by R. Pielke, Feb 13, 2023 in ClimateChangeDispatch
This is the latest post in an ongoing series, titled “what the media won’t tell you about…”, which is motivated by the apparent systemic inability of the legacy media to play things straight when it comes to extreme weather and disasters.
Climate change is real and important, but its importance is not an excuse for the pervasive climate misinformation found across the legacy media. [emphasis, links added]
Here are the previous installments in the series, which are among my most popular posts and which have gone unchallenged.
A rational look at the data and physics tell us there are no real signs that tornadoes are going to get more frequent and worse.
German Die kalte Sonne’s 2nd part of its most recent video looks at tornadoes, a ferocious and extremely destructive meteorological phenomenon that global warming alarmists claim will only get worse and worse. They want6 you to panic over it.
But Die kalte Sonne’s video report notes that a number of sources say that trend has yet to materialize. Many statistics in fact have shown the opposite is happening:
Ideal conditions for tornado formation could weaken
The ideal conditions that lead to the formation of tornadoes are lower warm moist air clashing with cold dry air moving above. The conditions are common in the springtime, when warm, humid air from southern USA clashes with a cold air mass blasting in from the north. Yet, should the these cold masses of air warm up, then this would lead to a smaller temperature gradient and thus be less favorable for tornadoes to form.
After every tragic meteorological event there will inevitably be the alarmist cries that climate change was a substantial influence. The recent late-season tornado outbreak of Dec 10-11 is no exception. Usually most of these are appeals to emotion with no data to support the relationship between extreme weather and climate change. However, this tweet from Michael Mann pointed to a 2019 peer-reviewed study titled “Increasingly Powerful Tornadoes in the United States” by Elsner et al.1
In describing the errors in the Fourth National Climate Assessment, ‘NCA4’, I’ll use the words from the Executive Summary which purport to link climate changes in the USA to global climate change.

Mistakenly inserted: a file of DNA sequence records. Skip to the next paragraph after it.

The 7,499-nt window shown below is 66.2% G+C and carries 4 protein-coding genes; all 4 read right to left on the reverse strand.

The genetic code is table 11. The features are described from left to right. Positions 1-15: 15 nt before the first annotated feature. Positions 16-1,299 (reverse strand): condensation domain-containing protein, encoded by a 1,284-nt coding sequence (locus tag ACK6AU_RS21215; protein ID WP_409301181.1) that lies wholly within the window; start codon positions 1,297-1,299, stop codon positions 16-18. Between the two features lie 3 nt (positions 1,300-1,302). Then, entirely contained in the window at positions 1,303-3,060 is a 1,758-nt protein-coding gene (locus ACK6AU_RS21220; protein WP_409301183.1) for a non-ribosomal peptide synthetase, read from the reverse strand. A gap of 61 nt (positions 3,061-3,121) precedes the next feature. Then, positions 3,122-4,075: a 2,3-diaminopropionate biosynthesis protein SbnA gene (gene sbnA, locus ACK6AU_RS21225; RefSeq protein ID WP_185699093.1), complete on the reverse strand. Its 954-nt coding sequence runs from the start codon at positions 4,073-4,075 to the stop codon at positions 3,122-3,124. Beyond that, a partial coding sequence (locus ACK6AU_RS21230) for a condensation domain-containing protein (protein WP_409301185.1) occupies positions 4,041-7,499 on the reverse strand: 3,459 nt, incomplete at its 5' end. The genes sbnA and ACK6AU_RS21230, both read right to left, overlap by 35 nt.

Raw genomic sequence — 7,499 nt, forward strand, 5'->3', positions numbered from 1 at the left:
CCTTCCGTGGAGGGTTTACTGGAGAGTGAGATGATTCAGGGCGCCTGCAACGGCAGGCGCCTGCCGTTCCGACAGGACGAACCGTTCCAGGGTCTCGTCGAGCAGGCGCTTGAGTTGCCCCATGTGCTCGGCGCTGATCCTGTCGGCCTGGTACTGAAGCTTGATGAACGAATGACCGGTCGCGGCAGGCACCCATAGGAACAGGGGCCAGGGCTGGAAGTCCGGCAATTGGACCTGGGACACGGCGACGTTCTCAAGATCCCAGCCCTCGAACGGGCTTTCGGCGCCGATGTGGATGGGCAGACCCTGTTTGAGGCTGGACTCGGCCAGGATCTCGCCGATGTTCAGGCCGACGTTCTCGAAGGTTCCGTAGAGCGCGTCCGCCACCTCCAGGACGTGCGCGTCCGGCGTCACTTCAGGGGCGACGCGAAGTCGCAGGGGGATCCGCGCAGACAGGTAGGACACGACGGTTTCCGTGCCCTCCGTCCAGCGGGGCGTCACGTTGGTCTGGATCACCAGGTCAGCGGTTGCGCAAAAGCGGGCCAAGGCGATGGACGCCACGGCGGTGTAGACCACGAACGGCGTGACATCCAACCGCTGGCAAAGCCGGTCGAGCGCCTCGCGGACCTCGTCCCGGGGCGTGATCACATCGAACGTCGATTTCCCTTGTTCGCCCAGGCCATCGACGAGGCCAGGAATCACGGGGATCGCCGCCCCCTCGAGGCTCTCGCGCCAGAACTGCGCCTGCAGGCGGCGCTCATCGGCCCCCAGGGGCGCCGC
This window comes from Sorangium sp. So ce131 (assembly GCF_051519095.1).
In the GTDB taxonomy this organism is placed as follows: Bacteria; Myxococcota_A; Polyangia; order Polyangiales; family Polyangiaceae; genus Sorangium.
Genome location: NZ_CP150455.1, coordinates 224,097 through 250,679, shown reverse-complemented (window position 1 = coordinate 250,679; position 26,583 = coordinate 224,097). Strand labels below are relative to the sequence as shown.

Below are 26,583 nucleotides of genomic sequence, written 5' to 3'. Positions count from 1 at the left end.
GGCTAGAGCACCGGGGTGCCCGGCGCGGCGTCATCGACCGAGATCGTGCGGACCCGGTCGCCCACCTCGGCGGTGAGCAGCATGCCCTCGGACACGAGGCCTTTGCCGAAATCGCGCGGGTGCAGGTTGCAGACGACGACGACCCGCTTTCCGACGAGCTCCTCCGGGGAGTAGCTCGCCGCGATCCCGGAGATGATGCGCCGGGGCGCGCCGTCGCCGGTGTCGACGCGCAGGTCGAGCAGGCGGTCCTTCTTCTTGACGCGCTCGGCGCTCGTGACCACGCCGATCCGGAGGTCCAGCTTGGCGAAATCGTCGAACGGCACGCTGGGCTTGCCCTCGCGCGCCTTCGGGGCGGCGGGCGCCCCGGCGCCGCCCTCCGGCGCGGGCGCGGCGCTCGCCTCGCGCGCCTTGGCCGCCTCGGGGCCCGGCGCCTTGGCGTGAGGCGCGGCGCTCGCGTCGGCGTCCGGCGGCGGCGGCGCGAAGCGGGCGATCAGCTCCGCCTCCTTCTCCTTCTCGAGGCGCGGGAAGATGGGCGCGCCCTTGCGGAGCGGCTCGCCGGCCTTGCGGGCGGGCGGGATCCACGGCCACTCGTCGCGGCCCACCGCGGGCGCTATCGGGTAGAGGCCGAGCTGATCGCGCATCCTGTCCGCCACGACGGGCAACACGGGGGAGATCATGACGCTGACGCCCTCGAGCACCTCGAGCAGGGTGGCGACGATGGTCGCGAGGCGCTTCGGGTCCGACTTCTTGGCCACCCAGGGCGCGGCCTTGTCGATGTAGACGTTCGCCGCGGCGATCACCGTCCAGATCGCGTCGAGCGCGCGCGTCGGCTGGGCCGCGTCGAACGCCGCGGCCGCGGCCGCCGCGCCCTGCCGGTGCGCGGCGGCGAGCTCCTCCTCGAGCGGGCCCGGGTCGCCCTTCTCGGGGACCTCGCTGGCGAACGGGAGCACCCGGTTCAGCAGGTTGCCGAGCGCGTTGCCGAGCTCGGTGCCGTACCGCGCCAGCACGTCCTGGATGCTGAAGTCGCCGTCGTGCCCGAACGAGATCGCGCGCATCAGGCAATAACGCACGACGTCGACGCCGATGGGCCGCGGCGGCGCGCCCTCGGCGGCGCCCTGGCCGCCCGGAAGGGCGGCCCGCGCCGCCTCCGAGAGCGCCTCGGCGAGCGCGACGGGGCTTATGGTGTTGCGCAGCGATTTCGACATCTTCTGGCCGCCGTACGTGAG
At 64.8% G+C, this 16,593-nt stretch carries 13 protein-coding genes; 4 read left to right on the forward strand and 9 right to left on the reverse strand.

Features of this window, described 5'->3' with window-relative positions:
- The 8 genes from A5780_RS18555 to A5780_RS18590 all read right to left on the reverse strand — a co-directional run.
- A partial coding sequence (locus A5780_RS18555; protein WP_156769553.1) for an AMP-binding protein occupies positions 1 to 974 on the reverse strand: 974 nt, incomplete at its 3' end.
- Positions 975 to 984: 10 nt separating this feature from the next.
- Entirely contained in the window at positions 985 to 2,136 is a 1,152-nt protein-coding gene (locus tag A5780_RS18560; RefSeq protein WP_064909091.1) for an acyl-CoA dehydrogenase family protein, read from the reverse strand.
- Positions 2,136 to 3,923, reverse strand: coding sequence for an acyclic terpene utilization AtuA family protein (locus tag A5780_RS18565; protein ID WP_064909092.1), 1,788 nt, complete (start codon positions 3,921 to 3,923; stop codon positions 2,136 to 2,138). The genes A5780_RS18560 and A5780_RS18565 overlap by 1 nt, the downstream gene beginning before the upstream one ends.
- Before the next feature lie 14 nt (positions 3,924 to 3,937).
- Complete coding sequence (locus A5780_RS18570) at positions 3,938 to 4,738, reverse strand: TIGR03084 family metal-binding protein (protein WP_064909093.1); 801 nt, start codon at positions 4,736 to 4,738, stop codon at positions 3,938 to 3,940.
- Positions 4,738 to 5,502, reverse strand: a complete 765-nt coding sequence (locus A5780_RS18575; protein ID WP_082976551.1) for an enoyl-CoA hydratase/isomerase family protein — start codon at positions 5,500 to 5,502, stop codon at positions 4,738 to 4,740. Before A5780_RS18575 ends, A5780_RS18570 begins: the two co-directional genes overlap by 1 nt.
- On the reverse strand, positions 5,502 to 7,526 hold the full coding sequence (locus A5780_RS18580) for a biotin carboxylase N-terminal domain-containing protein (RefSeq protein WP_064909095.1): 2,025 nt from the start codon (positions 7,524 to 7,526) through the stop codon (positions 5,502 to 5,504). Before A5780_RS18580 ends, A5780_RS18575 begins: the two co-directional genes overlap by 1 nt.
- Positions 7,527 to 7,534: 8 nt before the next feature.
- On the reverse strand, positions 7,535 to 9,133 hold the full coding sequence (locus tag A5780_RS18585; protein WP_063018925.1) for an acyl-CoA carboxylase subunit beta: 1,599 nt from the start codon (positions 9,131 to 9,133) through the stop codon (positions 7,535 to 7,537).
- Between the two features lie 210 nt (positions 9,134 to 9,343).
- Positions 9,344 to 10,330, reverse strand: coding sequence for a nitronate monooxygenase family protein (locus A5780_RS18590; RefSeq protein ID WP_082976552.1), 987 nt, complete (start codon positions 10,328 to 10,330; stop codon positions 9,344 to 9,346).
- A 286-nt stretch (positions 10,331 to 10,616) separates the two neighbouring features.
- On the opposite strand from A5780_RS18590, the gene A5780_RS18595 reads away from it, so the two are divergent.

The first claim, “The last few years have also seen record-breaking, climate-related weather extremes,“ is shown to be false, simply by examining climate records, some from the National Climate Data Center.
Tornadoes have been decreasing over the past six decades as temperatures moderate from the significant cooling of the 1940s to 1970s. As a basic knowledge of meteorology teaches, it is the pole to equator temperature difference that drives the intensity of cold season storms and especially the spring-season storms which bring the extremely strong tornado outbreaks.
Figure 1. Annual count of strong to violent tornadoes from 1954-2014, showing a significant decrease of tornado activity the past 60 years, based on data from NOAAs Storm Prediction Center. [Note: This graphic replaces the original graphic that showed all tornadoes EF1 and stronger. Correction made 1/25/2019].
With the devastating Dayton, Ohio tornadoes fresh on our minds, it is useful to examine exactly why (modest) global warming has produced fewer – not more – of such events.
The simple answer is that tornado formation requires unusually cool air.
Very few thunderstorms produce tornadoes. In the hot and humid tropics, they are virtually unheard of. The reason why is that (unlike hurricanes) tornadoes require strong wind shear, which means wind speed increasing and changing direction with height in the lower atmosphere.
These conditions exist only when a cool air mass collides with a warm air mass. And the perfect conditions for this have existed this year as winter has refused to lose its grip on the western United States. So far for the month of May 2019, the average temperature across the U.S. is close to 2 degrees Fahrenheit below normal.
In the whirlwind that is 2018, there has been a notable lack of high-end twisters.
We’re now days away from this becoming the first year in the modern record with no violent tornadoes touching down in the United States. Violent tornadoes are the strongest on a 0 to 5 scale, or those ranked EF4 or EF5.
It was a quiet year for tornadoes overall, with below normal numbers most months. Unless you’re a storm chaser, this is not bad news. The low tornado count is undoubtedly a big part of the reason the 10 tornado deaths in 2018 is also vying to be a record low.
While we still have several days to go in 2018, and some severe weather is likely across the South to close it out, odds favor the country making it the rest of the way without a violent tornado.
If and when that happens, it will be the first time since the modern record began in 1950.
One of the main difficulties with tornado records is that a tornado, or evidence of a tornado must have been observed. Unlike rainfall or temperature, which may be measured by a fixed instrument, tornadoes are short-lived and very unpredictable. If a tornado occurs in a place with few or no people, it is not likely to be documented. Many significant tornadoes may not make it into the historical record since Tornado Alley was very sparsely populated during the 20th century.
Much early work on tornado climatology in the United States was done by John Park Finley in his book Tornadoes, published in 1887. While some of Finley’s safety guidelines have since been refuted as dangerous practices, the book remains a seminal work in tornado research. The University of Oklahoma created a PDF copy of the book and made it accessible at John Finley’s Tornadoes(link is external)